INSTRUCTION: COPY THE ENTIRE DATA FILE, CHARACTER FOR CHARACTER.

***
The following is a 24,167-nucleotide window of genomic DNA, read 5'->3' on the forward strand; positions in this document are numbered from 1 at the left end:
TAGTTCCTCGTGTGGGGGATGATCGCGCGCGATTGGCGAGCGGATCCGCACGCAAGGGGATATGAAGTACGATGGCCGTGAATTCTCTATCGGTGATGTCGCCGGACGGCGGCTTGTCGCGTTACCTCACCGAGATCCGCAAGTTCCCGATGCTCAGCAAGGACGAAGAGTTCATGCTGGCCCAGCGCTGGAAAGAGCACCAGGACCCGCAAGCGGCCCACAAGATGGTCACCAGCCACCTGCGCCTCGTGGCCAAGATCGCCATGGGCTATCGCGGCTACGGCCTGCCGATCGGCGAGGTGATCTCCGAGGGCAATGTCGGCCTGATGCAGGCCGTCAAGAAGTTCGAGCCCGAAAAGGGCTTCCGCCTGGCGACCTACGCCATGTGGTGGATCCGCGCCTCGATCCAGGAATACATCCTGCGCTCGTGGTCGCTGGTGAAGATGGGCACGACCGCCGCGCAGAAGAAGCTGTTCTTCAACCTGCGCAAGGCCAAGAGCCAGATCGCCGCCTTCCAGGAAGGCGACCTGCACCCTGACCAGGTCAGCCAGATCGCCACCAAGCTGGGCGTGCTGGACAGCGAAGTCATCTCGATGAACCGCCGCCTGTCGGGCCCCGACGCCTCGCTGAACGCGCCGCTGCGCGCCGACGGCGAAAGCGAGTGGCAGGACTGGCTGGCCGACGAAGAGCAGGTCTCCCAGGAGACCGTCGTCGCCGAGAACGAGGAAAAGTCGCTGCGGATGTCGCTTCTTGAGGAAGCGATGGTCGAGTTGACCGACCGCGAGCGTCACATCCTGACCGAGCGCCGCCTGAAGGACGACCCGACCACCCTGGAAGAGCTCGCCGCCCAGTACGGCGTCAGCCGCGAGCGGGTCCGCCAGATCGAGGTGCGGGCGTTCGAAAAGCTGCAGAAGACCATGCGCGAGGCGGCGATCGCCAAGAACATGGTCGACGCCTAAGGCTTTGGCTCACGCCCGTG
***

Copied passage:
The following is a 24,167-nucleotide window of genomic DNA, read 5'->3' on the forward strand; positions in this document are numbered from 1 at the left end:
TAGTTCCTCGTGTGGGGGATGATCGCGCGCGATTGGCGAGCGGATCCGCACGCAAGGGGATATGAAGTACGATGGCCGTGAATTCTCTATCGGTGATGTCGCCGGACGGCGGCTTGTCGCGTTACCTCACCGAGATCCGCAAGTTCCCGATGCTCAGCAAGGACGAAGAGTTCATGCTGGCCCAGCGCTGGAAAGAGCACCAGGACCCGCAAGCGGCCCACAAGATGGTCACCAGCCACCTGCGCCTCGTGGCCAAGATCGCCATGGGCTATCGCGGCTACGGCCTGCCGATCGGCGAGGTGATCTCCGAGGGCAATGTCGGCCTGATGCAGGCCGTCAAGAAGTTCGAGCCCGAAAAGGGCTTCCGCCTGGCGACCTACGCCATGTGGTGGATCCGCGCCTCGATCCAGGAATACATCCTGCGCTCGTGGTCGCTGGTGAAGATGGGCACGACCGCCGCGCAGAAGAAGCTGTTCTTCAACCTGCGCAAGGCCAAGAGCCAGATCGCCGCCTTCCAGGAAGGCGACCTGCACCCTGACCAGGTCAGCCAGATCGCCACCAAGCTGGGCGTGCTGGACAGCGAAGTCATCTCGATGAACCGCCGCCTGTCGGGCCCCGACGCCTCGCTGAACGCGCCGCTGCGCGCCGACGGCGAAAGCGAGTGGCAGGACTGGCTGGCCGACGAAGAGCAGGTCTCCCAGGAGACCGTCGTCGCCGAGAACGAGGAAAAGTCGCTGCGGATGTCGCTTCTTGAGGAAGCGATGGTCGAGTTGACCGACCGCGAGCGTCACATCCTGACCGAGCGCCGCCTGAAGGACGACCCGACCACCCTGGAAGAGCTCGCCGCCCAGTACGGCGTCAGCCGCGAGCGGGTCCGCCAGATCGAGGTGCGGGCGTTCGAAAAGCTGCAGAAGACCATGCGCGAGGCGGCGATCGCCAAGAACATGGTCGACGCCTAAGGCTTTGGCTCACGCCCGTG